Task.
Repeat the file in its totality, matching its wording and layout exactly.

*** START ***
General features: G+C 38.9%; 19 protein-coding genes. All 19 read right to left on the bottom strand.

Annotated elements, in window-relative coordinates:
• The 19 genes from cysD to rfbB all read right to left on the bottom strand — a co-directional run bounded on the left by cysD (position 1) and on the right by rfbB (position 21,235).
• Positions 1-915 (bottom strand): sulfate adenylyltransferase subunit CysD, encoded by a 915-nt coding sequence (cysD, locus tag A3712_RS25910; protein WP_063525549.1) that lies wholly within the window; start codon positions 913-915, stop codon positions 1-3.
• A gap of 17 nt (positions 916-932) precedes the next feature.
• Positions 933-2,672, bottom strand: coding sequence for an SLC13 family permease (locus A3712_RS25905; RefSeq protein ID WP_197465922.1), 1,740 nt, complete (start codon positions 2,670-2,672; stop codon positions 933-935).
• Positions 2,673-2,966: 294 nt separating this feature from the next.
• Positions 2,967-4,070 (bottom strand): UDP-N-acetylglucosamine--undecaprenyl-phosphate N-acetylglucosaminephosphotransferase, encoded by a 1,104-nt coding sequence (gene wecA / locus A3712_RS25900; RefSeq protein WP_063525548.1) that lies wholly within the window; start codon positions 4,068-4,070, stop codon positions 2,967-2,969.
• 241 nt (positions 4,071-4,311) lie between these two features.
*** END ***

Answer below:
General features: G+C 38.9%; 19 protein-coding genes. All 19 read right to left on the bottom strand.

Annotated elements, in window-relative coordinates:
• The 19 genes from cysD to rfbB all read right to left on the bottom strand — a co-directional run bounded on the left by cysD (position 1) and on the right by rfbB (position 21,235).
• Positions 1-915 (bottom strand): sulfate adenylyltransferase subunit CysD, encoded by a 915-nt coding sequence (cysD, locus tag A3712_RS25910; protein WP_063525549.1) that lies wholly within the window; start codon positions 913-915, stop codon positions 1-3.
• A gap of 17 nt (positions 916-932) precedes the next feature.
• Positions 933-2,672, bottom strand: coding sequence for an SLC13 family permease (locus A3712_RS25905; RefSeq protein ID WP_197465922.1), 1,740 nt, complete (start codon positions 2,670-2,672; stop codon positions 933-935).
• Positions 2,673-2,966: 294 nt separating this feature from the next.
• Positions 2,967-4,070 (bottom strand): UDP-N-acetylglucosamine--undecaprenyl-phosphate N-acetylglucosaminephosphotransferase, encoded by a 1,104-nt coding sequence (gene wecA / locus A3712_RS25900; RefSeq protein WP_063525548.1) that lies wholly within the window; start codon positions 4,068-4,070, stop codon positions 2,967-2,969.
• 241 nt (positions 4,071-4,311) lie between these two features.